Another striking point over the past 45 years was the first popular outdoor manifestation, organised by Angolans, in March 1978, that is, the so-called "Carnaval da Vitória".

 
The initiative arose from a vehement appeal launched by the first President of the Republic, António Agostinho Neto, during the proclamation of the national independence, on 11 November 1975, for an immediate return to the true traditions and roots of the Angolan people’s cultural values.

 
It was a remarkable moment of total breakaway with a culture imposed by the Portuguese colonisers, in a popular feast that took thousands of Angolans to the streets, euphoric for expressing their own way of being, dressing, singing and playing, through dance and music. 

 
It was an unprecedented cultural event, which, among other purposes, aimed to celebrate the expulsion of South African mercenaries who invaded Angola. Hence the name Carnaval da Vitória.

 

With this mega and spontaneous popular feasting, the groups evoked, through songs, allegories, flags, dances and theatricalisation, the scene of a won battle, recalling their art, the various armed conflicts, their habits and customs, politics, mourning and songs.

 
In addition to these two events, other important realisations have marked the country's cultural history throughout its 45 years as an independent nation, being celebrated on 11 November.

 
An instrument of affirmation in the colonial period and a factor of unity, Angolan culture has gained more international prominence in the 1970s, with the emergence of names that have become indispensable in Africa and in other corners of the world.

 
Inspired by the attainment of freedom, figures linked to letters, visual arts and music transformed the imaginary into a struggle for the affirmation of Angolans, making the national product appealing.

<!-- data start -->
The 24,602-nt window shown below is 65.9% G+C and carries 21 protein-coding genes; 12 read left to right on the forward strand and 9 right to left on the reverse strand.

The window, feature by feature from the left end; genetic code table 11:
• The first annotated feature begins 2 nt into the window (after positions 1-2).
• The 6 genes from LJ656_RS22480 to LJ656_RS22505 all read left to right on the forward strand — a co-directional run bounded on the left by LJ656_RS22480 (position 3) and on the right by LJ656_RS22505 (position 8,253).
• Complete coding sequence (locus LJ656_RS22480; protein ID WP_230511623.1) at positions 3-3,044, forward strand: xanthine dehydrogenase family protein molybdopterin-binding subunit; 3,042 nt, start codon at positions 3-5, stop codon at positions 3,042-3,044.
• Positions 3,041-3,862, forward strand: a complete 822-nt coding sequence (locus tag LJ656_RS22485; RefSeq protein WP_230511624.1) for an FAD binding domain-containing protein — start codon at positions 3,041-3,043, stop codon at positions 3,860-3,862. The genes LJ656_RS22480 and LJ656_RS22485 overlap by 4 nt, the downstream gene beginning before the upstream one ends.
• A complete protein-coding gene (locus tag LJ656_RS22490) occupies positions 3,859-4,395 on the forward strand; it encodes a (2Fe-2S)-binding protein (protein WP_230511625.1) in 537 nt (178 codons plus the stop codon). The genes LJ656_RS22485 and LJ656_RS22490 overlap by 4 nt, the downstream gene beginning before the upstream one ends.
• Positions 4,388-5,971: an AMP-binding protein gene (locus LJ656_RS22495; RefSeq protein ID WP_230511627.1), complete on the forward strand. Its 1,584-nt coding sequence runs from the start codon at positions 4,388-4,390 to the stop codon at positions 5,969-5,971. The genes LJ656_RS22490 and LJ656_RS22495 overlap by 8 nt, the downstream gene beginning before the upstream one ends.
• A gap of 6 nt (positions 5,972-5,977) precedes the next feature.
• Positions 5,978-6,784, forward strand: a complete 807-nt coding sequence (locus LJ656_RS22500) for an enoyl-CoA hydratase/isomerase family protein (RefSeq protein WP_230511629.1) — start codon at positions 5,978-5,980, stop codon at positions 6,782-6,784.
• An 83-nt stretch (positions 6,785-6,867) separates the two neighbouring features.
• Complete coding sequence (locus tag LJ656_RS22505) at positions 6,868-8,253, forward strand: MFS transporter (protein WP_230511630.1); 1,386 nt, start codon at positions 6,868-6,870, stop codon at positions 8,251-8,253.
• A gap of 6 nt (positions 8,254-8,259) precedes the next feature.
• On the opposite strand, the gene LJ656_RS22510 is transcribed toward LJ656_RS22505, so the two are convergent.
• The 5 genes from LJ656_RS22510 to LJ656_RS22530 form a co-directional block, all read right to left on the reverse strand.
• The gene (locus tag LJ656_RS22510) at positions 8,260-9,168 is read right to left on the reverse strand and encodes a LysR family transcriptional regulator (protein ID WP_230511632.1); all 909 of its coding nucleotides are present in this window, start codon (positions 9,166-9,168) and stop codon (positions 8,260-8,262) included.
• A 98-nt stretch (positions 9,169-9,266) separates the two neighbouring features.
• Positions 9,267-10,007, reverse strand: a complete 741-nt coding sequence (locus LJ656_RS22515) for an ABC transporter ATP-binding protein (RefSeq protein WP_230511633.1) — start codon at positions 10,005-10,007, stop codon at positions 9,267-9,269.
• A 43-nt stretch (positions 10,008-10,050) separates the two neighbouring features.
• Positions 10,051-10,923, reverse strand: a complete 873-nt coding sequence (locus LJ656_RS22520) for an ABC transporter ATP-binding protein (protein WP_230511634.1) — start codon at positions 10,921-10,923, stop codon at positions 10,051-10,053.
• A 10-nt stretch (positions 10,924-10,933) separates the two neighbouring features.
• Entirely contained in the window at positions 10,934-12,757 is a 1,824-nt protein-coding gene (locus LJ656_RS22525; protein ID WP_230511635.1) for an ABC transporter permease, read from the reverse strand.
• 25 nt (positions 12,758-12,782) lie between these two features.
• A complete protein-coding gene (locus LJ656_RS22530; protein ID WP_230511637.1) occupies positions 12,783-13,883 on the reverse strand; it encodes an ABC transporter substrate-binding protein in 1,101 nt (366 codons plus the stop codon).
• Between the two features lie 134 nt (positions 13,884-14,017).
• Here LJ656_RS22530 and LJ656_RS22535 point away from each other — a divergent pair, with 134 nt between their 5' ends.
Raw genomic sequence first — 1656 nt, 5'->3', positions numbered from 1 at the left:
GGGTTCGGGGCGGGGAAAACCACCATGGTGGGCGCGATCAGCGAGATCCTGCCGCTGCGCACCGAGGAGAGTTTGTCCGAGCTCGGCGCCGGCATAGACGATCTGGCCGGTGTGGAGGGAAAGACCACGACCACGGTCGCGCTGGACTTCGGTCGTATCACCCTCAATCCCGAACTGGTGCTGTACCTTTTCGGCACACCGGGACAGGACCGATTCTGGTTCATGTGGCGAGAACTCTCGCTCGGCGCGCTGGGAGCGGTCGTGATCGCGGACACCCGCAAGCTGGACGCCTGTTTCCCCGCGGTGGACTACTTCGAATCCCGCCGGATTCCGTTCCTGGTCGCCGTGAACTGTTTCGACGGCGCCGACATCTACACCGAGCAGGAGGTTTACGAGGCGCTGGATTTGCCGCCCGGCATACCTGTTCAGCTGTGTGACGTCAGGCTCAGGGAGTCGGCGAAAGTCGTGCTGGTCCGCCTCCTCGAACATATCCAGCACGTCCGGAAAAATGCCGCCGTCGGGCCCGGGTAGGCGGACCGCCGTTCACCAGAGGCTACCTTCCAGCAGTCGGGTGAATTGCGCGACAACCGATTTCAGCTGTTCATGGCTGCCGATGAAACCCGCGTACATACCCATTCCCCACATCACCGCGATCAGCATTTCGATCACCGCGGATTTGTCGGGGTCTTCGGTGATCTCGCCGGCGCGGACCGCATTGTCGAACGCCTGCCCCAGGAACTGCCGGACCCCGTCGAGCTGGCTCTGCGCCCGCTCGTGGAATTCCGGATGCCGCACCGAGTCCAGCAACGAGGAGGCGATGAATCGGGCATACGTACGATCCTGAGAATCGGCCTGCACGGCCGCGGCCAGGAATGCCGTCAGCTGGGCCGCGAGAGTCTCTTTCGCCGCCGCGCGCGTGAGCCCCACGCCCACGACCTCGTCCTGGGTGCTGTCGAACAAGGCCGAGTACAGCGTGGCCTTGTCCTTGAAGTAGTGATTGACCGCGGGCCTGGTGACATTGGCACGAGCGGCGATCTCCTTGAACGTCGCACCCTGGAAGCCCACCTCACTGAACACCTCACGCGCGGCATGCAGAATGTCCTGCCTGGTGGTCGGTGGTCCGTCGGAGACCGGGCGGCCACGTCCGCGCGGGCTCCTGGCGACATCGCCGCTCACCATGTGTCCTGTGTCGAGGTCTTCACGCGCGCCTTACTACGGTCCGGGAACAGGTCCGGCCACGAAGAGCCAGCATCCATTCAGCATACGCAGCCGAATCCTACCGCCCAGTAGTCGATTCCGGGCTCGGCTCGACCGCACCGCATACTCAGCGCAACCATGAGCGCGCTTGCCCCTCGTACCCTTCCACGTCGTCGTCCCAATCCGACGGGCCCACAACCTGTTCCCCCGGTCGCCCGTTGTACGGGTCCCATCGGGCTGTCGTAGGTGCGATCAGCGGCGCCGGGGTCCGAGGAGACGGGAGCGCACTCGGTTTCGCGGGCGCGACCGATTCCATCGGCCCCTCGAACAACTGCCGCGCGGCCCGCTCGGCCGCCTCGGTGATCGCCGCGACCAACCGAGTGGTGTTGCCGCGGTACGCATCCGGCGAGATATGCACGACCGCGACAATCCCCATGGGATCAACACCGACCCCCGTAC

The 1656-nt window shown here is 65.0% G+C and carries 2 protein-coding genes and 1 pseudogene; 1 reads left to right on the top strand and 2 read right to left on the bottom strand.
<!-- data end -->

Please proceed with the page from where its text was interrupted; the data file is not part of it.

Considered "frontline combatants" in the strategy of promotion of Angola, figures such as Agostinho Neto, António Jacinto, José Luandino Vieira, Pepetela, Manuel Rui Monteiro, Vitex, Liceu Vieira Dias, Elias Dyakimuezu, Bonga, Alberto Teta Lando, and others, elevated the national flag to international levels since the dawn of independence.

 

Many of these references led to the creation of professorships at renowned European universities. 
Literature
In the field of literature, the name of Agostinho Neto is traditionally cited as the highest reference, although Angola has produced other important writers, who also fought for freedom and showed independent Angola with high quality writings.
One of the most notable landmarks in this domain was the creation of the Angolan Writers Union, in pursuit of an important movement of artists, between the 70’s and 80’s, despite the fact that Angola’s literature started to assert itself even before national independence.
Music 
Used during the struggle against the Portuguese colonialism, as a means of transmitting messages, the Angolan music continues to be one of the main cultural references of the country, as a result of the projection reached by its performers throughout the 45 years of independence.